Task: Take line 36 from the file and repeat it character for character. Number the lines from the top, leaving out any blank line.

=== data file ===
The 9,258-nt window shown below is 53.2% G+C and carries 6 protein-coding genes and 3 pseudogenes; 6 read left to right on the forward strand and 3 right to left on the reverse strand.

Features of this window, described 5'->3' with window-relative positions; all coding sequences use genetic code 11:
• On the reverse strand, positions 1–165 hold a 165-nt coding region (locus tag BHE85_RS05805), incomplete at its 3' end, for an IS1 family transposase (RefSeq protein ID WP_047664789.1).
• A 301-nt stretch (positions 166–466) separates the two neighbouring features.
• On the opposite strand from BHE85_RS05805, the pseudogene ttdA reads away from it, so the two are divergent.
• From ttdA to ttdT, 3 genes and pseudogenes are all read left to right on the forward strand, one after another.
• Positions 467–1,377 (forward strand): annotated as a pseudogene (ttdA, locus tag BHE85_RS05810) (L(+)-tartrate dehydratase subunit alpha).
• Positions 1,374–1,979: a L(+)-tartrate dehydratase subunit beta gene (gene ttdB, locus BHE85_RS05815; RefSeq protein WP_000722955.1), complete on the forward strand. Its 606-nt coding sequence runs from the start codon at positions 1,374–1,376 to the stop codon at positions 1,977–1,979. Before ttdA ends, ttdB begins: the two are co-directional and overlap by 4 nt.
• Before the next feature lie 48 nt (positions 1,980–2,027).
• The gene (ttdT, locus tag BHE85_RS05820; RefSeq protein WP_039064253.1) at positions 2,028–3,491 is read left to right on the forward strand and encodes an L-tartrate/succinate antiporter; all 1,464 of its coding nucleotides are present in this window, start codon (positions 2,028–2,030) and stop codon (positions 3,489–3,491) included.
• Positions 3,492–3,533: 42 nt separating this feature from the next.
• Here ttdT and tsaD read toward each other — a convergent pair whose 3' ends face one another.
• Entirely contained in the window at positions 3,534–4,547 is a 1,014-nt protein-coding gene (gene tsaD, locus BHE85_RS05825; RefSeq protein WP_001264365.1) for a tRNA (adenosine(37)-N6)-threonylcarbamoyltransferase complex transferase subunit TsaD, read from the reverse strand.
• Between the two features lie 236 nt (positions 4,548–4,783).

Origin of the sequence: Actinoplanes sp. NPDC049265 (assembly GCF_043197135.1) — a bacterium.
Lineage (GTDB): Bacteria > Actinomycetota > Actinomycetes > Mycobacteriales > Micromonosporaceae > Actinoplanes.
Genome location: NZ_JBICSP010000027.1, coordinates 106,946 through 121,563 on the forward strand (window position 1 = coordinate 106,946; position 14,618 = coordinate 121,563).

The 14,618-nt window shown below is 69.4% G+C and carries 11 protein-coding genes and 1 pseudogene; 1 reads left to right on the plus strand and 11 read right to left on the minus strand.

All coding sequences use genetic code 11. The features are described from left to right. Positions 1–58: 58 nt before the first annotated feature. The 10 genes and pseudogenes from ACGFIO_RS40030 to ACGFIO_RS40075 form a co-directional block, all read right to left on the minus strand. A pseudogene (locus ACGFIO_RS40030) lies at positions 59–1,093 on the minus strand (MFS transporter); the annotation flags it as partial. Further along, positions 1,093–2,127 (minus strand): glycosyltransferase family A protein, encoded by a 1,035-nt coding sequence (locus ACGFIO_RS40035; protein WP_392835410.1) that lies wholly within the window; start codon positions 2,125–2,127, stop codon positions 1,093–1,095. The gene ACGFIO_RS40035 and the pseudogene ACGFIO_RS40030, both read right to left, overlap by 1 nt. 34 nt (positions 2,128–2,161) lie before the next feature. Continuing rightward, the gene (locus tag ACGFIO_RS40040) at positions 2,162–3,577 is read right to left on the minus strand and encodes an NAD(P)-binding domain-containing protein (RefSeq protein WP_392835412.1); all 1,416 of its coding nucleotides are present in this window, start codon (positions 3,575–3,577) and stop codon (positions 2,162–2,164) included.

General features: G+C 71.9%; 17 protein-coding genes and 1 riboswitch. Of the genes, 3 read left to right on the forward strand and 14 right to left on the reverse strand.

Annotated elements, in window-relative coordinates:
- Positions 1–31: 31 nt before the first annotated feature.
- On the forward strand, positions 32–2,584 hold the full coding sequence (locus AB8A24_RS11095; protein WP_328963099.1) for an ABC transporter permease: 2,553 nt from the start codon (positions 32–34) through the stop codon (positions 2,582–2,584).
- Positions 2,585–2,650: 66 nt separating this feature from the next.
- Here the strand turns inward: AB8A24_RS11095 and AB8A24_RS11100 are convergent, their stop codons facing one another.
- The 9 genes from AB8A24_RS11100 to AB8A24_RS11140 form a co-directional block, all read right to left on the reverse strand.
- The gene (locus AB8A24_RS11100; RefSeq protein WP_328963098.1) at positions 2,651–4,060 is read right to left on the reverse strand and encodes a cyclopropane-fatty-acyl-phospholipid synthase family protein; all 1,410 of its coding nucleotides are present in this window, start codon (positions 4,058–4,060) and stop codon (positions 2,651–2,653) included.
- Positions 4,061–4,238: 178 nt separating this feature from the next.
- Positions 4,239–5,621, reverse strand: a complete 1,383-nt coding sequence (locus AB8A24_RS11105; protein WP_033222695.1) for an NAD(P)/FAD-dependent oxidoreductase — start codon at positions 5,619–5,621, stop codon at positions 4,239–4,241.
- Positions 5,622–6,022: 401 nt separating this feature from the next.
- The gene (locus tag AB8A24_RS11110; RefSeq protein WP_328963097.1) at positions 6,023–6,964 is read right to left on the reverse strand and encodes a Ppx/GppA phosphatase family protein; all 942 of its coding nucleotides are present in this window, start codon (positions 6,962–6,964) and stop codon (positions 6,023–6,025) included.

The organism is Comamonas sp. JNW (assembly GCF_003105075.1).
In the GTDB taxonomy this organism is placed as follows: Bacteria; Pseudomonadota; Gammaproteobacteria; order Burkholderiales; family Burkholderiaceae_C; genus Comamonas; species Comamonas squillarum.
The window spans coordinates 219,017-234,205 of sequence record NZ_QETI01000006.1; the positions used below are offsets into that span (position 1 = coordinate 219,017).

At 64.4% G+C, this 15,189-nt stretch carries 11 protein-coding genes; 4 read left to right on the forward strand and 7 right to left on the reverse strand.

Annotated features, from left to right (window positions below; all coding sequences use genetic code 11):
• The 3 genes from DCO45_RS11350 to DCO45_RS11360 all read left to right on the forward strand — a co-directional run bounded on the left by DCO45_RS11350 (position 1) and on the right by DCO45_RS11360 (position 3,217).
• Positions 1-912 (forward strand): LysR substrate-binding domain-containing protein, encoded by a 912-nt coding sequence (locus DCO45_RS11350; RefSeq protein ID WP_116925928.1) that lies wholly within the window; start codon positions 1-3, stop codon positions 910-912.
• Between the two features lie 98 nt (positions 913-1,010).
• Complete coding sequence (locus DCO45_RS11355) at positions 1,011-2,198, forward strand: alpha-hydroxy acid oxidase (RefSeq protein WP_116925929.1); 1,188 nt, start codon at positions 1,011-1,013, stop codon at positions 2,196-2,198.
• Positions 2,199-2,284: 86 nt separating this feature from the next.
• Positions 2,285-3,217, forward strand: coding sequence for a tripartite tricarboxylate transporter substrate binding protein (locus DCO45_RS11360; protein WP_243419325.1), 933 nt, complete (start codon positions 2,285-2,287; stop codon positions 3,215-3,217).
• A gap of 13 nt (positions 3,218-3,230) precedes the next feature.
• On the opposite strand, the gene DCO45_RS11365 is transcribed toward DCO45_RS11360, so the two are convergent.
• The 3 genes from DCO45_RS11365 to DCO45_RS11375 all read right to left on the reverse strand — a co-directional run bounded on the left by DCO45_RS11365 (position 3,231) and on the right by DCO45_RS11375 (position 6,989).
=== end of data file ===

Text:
Annotated features, from left to right (window positions below; all coding sequences use genetic code 11):